Wood for?

A few weeks ago I attended a woodfuel seminar, which was a useful update to previous ones I had been to. This is certainly a market that over the years is developing significantly from the traditional log and charcoal products. There is a long way to go to a mature market and there will be bumps along the way before we reach that point. With new Government backed assistance through schemes like the Renewable Heat Incentive, the Forestry Commission launching a Woodfuel Woodland Improvment Grant and existing EU funding to aid the rural sector in development, the market could shake off many of the current constraints and propel itself forward very quickly over the next few years. 

This brings me to the question in the title of this post “Wood for?” One particular thing stood out at the seminar and it was not from the course content but came from another delegate. This person was already using a significant amount of wood for heating on their farm and they had recently taken delivery of an lorry load of hardwood. It transpired that the wood was mainly Oak. However it was not just branchwood corded up but contained main stems cut to cord lengths. As you can imagine a few of us winced when we heard this. There are several other similar situations I have heard about or encountered where quality wood resources are being diverted to energy consumption instead of useable timber products. There is a significant risk that such occurrences will become more and more common place over the next few years. The hope is that this doesn’t happen.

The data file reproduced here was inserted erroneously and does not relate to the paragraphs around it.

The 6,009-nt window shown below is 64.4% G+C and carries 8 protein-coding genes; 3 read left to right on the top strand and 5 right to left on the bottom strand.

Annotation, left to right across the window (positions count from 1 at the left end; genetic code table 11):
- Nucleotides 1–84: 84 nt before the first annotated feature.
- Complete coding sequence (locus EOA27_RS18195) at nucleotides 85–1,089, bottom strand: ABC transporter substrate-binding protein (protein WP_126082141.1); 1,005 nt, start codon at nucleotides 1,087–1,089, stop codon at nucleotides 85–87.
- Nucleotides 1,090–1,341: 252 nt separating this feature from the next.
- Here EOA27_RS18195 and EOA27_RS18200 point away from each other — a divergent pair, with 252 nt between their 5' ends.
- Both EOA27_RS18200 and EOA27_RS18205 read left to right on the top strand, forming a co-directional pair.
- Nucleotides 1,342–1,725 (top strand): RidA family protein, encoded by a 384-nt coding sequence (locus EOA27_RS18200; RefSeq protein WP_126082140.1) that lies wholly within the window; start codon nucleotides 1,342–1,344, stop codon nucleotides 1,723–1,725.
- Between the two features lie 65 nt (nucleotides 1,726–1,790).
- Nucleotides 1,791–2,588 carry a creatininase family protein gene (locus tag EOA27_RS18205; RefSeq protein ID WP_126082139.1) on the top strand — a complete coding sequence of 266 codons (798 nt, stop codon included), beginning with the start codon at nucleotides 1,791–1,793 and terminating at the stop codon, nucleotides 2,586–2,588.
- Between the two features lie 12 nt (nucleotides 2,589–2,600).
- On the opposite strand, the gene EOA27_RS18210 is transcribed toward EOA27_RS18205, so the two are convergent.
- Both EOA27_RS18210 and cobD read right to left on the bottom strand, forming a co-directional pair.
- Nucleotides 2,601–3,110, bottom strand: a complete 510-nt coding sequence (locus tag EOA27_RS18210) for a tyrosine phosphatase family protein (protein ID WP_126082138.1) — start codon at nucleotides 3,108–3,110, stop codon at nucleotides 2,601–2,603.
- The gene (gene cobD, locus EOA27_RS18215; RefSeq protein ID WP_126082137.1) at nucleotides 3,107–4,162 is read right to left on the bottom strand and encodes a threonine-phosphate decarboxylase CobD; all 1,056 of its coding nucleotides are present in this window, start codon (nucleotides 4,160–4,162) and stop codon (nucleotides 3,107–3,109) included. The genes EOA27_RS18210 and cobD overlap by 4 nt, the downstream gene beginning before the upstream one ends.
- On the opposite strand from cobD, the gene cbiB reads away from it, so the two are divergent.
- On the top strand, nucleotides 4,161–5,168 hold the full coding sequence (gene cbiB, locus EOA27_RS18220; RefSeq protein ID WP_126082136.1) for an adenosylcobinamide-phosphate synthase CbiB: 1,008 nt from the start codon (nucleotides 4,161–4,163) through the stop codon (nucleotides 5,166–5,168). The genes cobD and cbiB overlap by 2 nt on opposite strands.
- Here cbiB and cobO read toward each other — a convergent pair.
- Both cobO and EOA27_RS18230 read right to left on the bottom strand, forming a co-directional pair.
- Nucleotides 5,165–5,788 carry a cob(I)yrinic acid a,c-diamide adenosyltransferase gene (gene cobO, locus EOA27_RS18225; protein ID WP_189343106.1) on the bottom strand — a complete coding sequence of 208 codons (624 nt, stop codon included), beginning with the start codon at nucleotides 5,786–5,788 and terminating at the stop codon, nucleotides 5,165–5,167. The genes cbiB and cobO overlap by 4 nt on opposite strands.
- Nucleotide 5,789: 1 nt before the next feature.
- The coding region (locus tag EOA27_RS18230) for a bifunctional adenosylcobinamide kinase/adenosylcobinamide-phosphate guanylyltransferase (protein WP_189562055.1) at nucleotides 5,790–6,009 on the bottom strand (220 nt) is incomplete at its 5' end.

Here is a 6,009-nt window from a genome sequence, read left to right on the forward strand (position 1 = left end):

Sweet Chestnut stack of coppice produce

Stack of Sweet Chestnut coppice produce destined for fencing

Stack of Mixed Broadleaf coppice

Stack of Mixed Broadleaf coppice destined for the woodfuel market

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